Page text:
Summary: The more closely I am tied to the Christian community of a local church the more hopeful I will be!
Connecting with Community Provides Hope – 1 Thessalonians 2:17-20
Part 2 of 4 in the series “A Time for Hope!”
We’re glad you’re here today as we continue our series on hope.
Hope is a vital part of life. Once you start losing hope your life becomes more challenging. You’re more easily tempted to give in and to give up. Things that wouldn’t normally derail you begin to erode your sense of well being.
People who lose hope stop trying. They stop trying in their relationships. They stop trying to maintain good health. They stop trying in their finances. Losing hope can even cause you to give up on God.
A lot of bad choices are made when people begin losing hope. They say to themselves “What’s the use?” “What’s the use to keep trying with my marriage? What’s the use of continuing to follow Christ and going to church when I still fail miserably at times? What’s the use of trying to make my children act right – they still misbehave? What’s the use in trying to get my family and friends to come to Christ? What’s the use staying morally pure with so many people around me living how they want to? What’s the use living with integrity on the job when many others are not doing so?”
Asking yourself “what’s the use” questions is a sign that you may need to have your hope re-energized. Lost hope makes you want to stop trying. That’s why we vitally need hope. Real hope – not imaginary hope.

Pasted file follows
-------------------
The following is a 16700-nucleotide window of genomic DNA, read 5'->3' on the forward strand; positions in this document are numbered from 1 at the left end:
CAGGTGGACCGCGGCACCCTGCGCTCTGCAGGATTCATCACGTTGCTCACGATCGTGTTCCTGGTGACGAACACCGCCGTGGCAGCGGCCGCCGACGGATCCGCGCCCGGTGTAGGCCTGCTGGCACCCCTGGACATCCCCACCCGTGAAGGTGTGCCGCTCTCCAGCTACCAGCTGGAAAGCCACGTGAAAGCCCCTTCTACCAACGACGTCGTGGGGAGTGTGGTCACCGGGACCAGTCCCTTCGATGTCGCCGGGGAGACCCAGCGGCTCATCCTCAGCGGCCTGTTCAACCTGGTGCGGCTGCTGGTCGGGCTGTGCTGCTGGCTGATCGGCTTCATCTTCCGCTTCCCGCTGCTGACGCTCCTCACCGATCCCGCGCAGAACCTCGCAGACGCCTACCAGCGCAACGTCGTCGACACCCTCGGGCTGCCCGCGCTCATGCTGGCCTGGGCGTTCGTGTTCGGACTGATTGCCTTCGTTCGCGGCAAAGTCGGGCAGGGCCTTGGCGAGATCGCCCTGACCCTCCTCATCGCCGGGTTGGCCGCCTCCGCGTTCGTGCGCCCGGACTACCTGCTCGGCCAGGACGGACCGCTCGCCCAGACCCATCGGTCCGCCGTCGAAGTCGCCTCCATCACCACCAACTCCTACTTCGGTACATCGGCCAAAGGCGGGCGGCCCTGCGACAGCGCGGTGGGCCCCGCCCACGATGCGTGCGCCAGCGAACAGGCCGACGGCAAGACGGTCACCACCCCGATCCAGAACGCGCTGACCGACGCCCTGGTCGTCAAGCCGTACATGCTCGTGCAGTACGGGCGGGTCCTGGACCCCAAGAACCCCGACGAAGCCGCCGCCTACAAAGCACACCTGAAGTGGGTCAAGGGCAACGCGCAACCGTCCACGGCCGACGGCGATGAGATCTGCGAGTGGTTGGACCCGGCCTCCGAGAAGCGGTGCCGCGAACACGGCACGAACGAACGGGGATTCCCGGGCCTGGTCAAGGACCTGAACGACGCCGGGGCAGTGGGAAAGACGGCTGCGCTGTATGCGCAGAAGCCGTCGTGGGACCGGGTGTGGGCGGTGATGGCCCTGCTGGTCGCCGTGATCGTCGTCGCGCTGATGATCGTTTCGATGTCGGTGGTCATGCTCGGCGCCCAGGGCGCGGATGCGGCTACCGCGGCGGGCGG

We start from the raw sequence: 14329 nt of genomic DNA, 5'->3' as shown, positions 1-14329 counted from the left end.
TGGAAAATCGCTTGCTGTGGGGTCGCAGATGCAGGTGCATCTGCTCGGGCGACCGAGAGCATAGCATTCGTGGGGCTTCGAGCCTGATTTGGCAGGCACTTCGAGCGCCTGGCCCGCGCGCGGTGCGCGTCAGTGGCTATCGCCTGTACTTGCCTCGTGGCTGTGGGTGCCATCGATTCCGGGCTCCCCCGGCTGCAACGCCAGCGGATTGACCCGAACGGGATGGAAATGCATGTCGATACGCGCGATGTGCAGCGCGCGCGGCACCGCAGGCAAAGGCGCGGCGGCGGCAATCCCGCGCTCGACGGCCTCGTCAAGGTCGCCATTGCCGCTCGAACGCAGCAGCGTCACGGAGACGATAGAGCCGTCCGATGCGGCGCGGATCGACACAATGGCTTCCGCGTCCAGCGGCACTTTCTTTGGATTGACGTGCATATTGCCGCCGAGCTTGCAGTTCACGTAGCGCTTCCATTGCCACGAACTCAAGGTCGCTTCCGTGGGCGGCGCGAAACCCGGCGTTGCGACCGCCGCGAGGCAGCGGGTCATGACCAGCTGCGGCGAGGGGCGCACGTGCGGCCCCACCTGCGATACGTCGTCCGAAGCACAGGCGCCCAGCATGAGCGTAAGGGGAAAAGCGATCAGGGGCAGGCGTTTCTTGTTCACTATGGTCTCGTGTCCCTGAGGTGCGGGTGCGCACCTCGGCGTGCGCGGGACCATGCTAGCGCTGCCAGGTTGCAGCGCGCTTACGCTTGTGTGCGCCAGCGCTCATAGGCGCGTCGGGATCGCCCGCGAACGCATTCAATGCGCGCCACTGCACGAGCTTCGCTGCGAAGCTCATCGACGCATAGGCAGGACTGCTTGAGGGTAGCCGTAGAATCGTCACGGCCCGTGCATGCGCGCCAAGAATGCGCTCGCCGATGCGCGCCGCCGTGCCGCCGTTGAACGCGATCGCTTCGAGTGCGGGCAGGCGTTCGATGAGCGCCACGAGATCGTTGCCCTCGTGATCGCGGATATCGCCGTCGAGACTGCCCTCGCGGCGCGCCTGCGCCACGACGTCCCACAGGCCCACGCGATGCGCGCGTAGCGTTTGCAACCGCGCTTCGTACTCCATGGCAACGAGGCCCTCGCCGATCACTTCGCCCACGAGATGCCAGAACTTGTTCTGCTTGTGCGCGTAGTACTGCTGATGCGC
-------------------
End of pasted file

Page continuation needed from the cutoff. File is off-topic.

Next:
We don’t benefit from the lies all around us that people tell themselves to keep going. They tell themselves that hope is in the bottom of a bottle of booze or in a needle or in a string of illicit sexual relationships or in material gain or success or popularity. That’s not where hope is. Millions of people could tell you – they’ve tried that stuff and it doesn’t provide hope. We need to know the truth about hope. That’s why we’re looking to God’s Word.
Today we’re going to look at what the Bible says in Paul’s first letter to the church in the Grecian city of Thessalonica. Paul and his missionary team had started the church there but they were run out of town by a riotous mob after only three weeks of proclaiming the Good News about Jesus. The new believers asked Paul to leave town for his own safety. (Acts 17) So he writes this letter to let them know he’s still thinking about them. What he says in this passage is pregnant with implications about hope.
17 Dear brothers and sisters, after we were separated from you for a little while (though our hearts never left you), we tried very hard to come back because of our intense longing to see you again. (Circle “intense longing to see you) 18 We wanted very much to come to you, and I, Paul, tried again and again, but Satan prevented us. 19 After all, what gives us hope (circle that question, “what gives us hope?”) and joy, and what will be our proud reward and crown as we stand before our Lord Jesus when he returns? It is you! 1 Thessalonians 2:17-20 (NLT)
Paul asks the question in verse 19, “What gives us hope?” That’s precisely the question we all need answered.